New Look at Invasive Weeds: Leafy Spurge
By Jeremiah Vardiman
A recent University of Wyoming (UW) study indicates there is no synergistic effect between grazing and chemical leafy spurge control.
Most leafy spurge research focuses on upland and arid systems. The study investigated control options for wet and seasonally flooded areas of the Yampa River in Colorado.
Wyoming producers are too familiar with difficult-to-control leafy spurge. Leafy spurge has severely impacted rangeland ecosystems in the western U.S. It is an aggressive and invasive perennial species that produces from both seed and vegetatively, which allows it to spread rapidly, displacing native vegetation and establishing monoculture communities.
Control is challenging with limited long-term results, especially since control options provide variable results and are limited in wet or seasonally flooded areas. Chemical control options are limited because the most effective chemicals cannot be applied near water, while the effectiveness of products that can be applied near the water is less known.
Establishment and impact of biological control agents on leafy spurge is variable. The local environment and conditions play a role in establishing these control agents, which takes time.
Leafy spurge control
A recent study from the UW Plant Sciences Department explored how targeted grazing, herbicide applications or combining these two control efforts affected leafy spurge seed production and cover within the flood plain of the Yampa Valley in Colorado.
Half of the plots were grazed by sheep in the spring, while the other half were not. Then, late-season herbicide applications were applied two months after grazing to both grazed and ungrazed sites. Herbicide applications consisted of four different treatments, including the active ingredients quinclorac, aminopyralid, imazapic and aminopyralid plus florpyrauxifen-benzyl.
Results indicated a one-time intensive grazing with sheep affects leafy spurge’s vigor by reducing seed production within the treatment year. However, the following year leafy spurge will respond to that stress by increasing seed production even though there was a decrease in leafy spurge cover.
From a management perspective, the increase in seed production is counterproductive, even though there is positive reduction in cover.
Opposite to grazing, herbicides did not have an impact on seed production within the treatment year because the late-season application occurs after seed maturity. There is a clear reduction in seed production one year after treatment.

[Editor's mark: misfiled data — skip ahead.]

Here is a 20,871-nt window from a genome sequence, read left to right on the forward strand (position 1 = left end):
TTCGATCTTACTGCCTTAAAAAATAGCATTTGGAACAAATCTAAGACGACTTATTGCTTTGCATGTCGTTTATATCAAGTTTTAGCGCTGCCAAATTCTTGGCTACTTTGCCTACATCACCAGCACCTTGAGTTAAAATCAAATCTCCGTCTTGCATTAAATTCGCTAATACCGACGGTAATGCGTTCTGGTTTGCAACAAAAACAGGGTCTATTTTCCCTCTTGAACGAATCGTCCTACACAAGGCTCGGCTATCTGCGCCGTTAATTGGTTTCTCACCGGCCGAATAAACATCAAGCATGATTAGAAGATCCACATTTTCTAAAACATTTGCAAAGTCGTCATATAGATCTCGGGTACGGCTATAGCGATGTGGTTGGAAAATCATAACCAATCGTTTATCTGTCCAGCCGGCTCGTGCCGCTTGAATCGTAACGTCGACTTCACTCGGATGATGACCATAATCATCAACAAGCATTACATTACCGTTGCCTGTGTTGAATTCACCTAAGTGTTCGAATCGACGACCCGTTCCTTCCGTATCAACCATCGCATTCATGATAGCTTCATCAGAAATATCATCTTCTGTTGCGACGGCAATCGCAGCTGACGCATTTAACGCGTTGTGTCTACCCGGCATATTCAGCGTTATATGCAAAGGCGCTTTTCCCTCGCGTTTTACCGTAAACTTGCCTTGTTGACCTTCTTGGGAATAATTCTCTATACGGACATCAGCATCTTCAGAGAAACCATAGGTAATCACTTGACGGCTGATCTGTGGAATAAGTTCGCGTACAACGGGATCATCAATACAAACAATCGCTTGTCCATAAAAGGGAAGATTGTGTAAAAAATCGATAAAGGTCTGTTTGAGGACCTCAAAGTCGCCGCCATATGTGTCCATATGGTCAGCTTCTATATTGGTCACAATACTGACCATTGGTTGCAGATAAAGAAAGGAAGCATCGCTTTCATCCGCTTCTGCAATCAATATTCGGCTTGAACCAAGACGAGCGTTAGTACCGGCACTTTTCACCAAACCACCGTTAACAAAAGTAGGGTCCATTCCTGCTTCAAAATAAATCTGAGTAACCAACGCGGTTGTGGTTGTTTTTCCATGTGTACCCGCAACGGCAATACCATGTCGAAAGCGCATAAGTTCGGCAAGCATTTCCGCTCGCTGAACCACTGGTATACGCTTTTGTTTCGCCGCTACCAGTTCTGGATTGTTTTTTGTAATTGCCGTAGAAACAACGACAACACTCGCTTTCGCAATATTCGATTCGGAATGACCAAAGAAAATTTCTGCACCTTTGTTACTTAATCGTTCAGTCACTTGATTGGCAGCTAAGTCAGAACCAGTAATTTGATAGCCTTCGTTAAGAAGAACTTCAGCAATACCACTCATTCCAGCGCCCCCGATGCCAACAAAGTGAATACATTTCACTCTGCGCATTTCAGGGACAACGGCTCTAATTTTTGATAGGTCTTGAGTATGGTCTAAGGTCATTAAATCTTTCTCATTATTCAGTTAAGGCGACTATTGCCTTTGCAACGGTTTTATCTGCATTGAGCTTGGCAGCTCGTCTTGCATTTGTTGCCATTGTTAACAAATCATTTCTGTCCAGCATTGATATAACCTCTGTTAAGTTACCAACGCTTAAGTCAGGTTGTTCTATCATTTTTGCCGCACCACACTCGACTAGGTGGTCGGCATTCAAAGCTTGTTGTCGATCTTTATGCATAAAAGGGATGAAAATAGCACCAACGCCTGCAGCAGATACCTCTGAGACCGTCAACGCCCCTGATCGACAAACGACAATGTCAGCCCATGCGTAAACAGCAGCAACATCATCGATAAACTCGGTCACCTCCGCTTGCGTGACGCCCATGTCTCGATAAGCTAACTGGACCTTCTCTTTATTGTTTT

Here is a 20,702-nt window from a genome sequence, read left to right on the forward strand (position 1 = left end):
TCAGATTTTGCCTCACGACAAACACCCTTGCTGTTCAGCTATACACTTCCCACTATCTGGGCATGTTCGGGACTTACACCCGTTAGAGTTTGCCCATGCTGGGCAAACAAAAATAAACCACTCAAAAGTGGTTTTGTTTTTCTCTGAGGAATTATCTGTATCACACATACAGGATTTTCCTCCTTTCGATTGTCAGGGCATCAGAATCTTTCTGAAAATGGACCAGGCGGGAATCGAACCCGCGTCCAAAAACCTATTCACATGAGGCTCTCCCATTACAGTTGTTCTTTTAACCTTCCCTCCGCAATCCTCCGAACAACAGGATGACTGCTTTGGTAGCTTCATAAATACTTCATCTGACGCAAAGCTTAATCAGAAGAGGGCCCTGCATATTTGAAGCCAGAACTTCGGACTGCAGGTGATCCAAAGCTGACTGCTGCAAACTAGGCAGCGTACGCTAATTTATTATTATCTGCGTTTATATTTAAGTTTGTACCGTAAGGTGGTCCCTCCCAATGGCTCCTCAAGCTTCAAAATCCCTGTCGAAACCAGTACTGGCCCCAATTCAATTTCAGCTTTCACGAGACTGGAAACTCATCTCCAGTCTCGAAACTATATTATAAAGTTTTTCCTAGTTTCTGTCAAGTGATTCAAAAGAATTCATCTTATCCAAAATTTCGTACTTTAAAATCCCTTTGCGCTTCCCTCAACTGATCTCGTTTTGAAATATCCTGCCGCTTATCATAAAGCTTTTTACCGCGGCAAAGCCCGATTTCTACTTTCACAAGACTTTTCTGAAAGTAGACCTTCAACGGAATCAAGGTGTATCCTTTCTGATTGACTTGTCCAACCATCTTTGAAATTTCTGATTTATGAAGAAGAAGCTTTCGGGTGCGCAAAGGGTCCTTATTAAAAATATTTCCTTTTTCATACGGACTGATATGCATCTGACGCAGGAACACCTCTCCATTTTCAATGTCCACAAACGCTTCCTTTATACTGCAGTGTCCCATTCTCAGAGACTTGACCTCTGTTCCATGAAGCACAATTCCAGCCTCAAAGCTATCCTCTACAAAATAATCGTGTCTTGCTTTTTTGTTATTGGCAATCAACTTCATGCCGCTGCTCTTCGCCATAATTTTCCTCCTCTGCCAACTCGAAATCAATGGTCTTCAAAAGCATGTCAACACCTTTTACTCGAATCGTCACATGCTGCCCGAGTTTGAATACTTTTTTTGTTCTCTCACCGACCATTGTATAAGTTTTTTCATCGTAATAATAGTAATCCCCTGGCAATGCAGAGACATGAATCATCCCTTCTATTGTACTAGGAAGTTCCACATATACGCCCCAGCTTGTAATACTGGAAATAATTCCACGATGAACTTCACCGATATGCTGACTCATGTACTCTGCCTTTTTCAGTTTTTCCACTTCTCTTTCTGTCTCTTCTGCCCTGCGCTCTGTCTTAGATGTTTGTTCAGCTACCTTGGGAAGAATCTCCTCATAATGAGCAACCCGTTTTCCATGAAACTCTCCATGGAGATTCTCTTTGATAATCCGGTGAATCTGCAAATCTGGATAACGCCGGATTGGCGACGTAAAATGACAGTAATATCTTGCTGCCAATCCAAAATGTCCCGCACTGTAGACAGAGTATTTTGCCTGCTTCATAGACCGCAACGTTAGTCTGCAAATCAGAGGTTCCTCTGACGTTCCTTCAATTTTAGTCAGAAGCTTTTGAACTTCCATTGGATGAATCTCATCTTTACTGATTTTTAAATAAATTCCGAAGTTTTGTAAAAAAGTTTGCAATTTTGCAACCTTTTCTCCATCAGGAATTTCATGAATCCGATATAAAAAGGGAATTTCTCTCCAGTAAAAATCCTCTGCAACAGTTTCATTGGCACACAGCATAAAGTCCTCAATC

Alone, herbicide treatments do reduce leafy spurge populations, especially quinclorac or aminopyralid plus florpyrauxifen-benzyl.
The study found no interaction between grazing and herbicide treatments. This is possibly due to the plants responding to the grazing stress by increasing aboveground biomass, which also pushes seed production. The study also found the native plant community was not affected by any of the treatments: grazing, herbicides or combination.
Results indicated herbicide applications over multiple seasons is the most logical approach to managing leafy spurge along the Yampa River in Colorado. In particular, control of leafy spurge by targeted grazing is not economically effective, especially if the populations are small, not contiguous and where access is difficult.
As for control of leafy spurge in Wyoming, this study supports the literature recommendations for best control options. Utilizing rotational or continued season grazing within the same location provides the best results than a single grazing event.
The only successful grazing control of leafy spurge was achieved by a continuous grazing system for four consecutive seasons, or utilizing multiple season applications of labeled herbicides. Even though there is no synergistic effect between grazing and herbicide, both control measurements should be incorporated when feasible.
Leafy spurge is a very challenging weed to control and takes multiple years to gain significant progress. For management support of leafy spurge, contact your local weed and pest control district office or your county UW Extension office.
Jeremiah Vardiman is a University of Wyoming Agriculture and Horticulture Extension educator. He can be reached at firstname.lastname@example.org.